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Leasing of land: Get your affairs in order to avoid a legal quagmire
When it comes to the leasing of land, matters can get very complex if the parties involved do not put clear agreements in place at the start.
The recent High Court case of Smyth-Tyrrell v Bowden  EWHC 106 (Ch) illustrates the perils of what can happen otherwise. The case concerns land which was part of a farm, with the following background history:
1990’s: there was a derelict house and barn on land which was owned by the Bowden family (the defendants), and the land was overgrown.
1993 – 2008: the adjoining farmers (the claimants) proposed to the defendants that they take a lease of the land in order to renovate the house, which the claimants intended to use in order to run a holiday letting business. The claimants signed a 15 year lease, but the defendants did not. The claimants then went into occupation and spent money renovating the house. Once the renovations were complete, the claimants granted a sub-tenancy of the house to a company which had been set up by the claimants to run the holiday letting business.
2008 - 2014: at the end of 15 years, the claimants remained in occupation and carried on paying the rent. There were various discussions between the claimants and the defendants about the land, including discussions about the claimants buying the land. However, no sale was ever concluded.
2014: the defendants served Notices to Quit on the claimants, requiring them to vacate the land by the end of 2014.
2015: the claimants issued proceedings, asking the court to show that the claimants were entitled to remain in occupation of the land.
2017 - 2018: the trial took place and the claimants lost.
The claimants tried to persuade the court that they should remain in occupation of the land by relying on three different and ultimately unsuccessful grounds:
Agricultural Holdings Act 1986 tenancy
The claimants argued that they had a tenancy under the AHA 1986, based on the fact that the land was agricultural land, and they had gone into occupation of the land and paid rent. This ground failed because the court found that the land was in fact unfarmable, and that the 1993 letting had not been for the purpose of carrying out an agricultural activity, but rather for the purposes of tourism.
Landlord & Tenant Act 1954 business tenancy
The claimants said that they had a right to a new tenancy under the 1954 Act, this being an automatic right to renew a tenancy, which many business tenants have. However, the claim under this ground failed owing to very technical arguments on the interpretation of various provisions in the 1954 Act.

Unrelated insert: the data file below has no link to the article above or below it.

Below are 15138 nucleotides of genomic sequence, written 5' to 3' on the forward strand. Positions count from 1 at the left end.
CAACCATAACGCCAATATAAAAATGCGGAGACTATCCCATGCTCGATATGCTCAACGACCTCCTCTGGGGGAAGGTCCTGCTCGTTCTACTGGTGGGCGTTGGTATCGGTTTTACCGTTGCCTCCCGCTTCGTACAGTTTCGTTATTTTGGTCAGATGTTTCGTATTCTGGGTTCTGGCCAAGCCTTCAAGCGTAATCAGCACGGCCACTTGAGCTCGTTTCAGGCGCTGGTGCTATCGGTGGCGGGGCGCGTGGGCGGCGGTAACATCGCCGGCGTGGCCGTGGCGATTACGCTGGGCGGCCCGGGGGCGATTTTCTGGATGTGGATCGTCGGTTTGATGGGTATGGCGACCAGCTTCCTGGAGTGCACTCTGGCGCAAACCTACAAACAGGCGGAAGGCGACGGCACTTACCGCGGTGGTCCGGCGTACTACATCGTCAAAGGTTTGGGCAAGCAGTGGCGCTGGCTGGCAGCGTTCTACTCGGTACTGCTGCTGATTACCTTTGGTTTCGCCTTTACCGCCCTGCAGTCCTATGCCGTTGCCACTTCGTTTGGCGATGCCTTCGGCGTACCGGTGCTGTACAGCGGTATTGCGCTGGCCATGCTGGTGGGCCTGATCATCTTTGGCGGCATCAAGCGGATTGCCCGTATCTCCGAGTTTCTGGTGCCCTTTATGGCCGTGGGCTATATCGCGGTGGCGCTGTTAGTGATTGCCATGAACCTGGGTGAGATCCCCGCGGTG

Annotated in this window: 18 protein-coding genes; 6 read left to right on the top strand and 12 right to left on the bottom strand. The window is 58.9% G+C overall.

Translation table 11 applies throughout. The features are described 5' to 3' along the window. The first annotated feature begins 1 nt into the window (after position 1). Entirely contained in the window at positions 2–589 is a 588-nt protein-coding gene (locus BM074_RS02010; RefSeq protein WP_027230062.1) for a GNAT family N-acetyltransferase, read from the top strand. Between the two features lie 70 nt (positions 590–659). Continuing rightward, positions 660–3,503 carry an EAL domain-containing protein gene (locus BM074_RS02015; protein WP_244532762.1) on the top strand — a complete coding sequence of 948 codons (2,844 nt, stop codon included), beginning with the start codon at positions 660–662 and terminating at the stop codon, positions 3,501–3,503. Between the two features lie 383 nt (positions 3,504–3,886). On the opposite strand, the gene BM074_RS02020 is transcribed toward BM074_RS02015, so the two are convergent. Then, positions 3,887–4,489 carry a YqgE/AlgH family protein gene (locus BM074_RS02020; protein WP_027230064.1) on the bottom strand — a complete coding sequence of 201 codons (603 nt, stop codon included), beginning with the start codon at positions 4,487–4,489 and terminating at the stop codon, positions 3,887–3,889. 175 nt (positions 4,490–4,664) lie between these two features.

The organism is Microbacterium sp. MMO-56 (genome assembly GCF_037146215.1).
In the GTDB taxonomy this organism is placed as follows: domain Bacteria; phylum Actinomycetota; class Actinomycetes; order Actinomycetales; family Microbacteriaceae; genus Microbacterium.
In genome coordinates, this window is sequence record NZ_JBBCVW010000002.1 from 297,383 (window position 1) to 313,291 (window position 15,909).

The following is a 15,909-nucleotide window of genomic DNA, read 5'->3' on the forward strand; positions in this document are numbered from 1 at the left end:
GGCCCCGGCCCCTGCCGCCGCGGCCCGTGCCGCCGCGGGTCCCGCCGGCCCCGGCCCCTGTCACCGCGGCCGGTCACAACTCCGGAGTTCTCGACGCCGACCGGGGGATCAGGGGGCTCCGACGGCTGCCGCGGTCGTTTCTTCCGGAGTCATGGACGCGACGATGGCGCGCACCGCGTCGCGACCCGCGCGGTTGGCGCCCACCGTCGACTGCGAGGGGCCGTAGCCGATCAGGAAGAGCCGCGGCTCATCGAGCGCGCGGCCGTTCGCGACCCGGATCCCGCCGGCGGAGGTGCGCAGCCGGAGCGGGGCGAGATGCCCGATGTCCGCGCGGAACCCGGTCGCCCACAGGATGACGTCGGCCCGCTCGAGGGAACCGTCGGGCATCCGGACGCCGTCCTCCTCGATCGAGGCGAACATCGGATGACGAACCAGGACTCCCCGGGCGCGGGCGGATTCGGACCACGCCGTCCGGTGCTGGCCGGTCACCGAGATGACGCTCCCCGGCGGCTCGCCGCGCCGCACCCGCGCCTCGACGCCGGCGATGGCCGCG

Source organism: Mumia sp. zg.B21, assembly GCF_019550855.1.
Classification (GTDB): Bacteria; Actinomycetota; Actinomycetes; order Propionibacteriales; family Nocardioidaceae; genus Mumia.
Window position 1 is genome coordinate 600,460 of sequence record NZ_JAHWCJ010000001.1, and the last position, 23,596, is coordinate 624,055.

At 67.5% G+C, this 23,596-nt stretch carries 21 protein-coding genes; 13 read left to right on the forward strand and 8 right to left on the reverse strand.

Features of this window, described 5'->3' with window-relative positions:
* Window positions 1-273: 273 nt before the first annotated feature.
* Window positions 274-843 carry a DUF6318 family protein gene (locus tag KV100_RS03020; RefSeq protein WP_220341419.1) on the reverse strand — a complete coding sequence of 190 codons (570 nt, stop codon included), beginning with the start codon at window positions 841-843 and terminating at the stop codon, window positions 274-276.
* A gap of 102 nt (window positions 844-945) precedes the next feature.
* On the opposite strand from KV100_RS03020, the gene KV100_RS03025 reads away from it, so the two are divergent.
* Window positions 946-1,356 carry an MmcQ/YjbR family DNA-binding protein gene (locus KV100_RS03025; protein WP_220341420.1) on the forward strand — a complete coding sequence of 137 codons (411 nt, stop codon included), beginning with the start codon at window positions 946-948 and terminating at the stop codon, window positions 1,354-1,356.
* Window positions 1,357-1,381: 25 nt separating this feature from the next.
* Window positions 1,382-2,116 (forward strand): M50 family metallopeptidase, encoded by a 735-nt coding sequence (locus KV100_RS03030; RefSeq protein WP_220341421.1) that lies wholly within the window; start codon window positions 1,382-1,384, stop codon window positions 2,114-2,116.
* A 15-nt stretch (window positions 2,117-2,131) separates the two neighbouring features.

The Doctrine of Promissory estoppel
This doctrine provides that where a promise is made to a party, and that party acts on the promise to their detriment, then the person who made the promise is “estopped” or prevented from going back on that promise. However, reliance on this doctrine can, as the claimants found out, be problematical where there is no actual promise which is made, but where one party simply lets a state of affairs continue. The defendants never actually promised the claimants that they could remain in occupation of the land indefinitely if they renovated the house.
If the claimants had put their affairs in order, and a clear agreement had been entered into with the defendants at the start, then this unsuccessful outcome could have been avoided – namely:
- the claimants could have renovated the house knowing that they would be able to run the holiday let business from it for as long as they wanted to
- the claimants would not have lost their investment in renovating the house
- everyone involved would not have suffered years of uncertainty and stress, fighting complex, lengthy and costly legal proceedings.
The case is a sobering reminder of the need to sort out matters clearly at the outset, and as soon as an arrangement or agreement comes to an end. If not, you risk facing years of uncertainty and getting bogged down in a complex legal quagmire.
Before entering into an agreement such as a lease of land, you should seek legal advice to ensure that you are protected in the event of any future dispute.
This article first appeared in the April 2018 edition of South East Farmer magazine.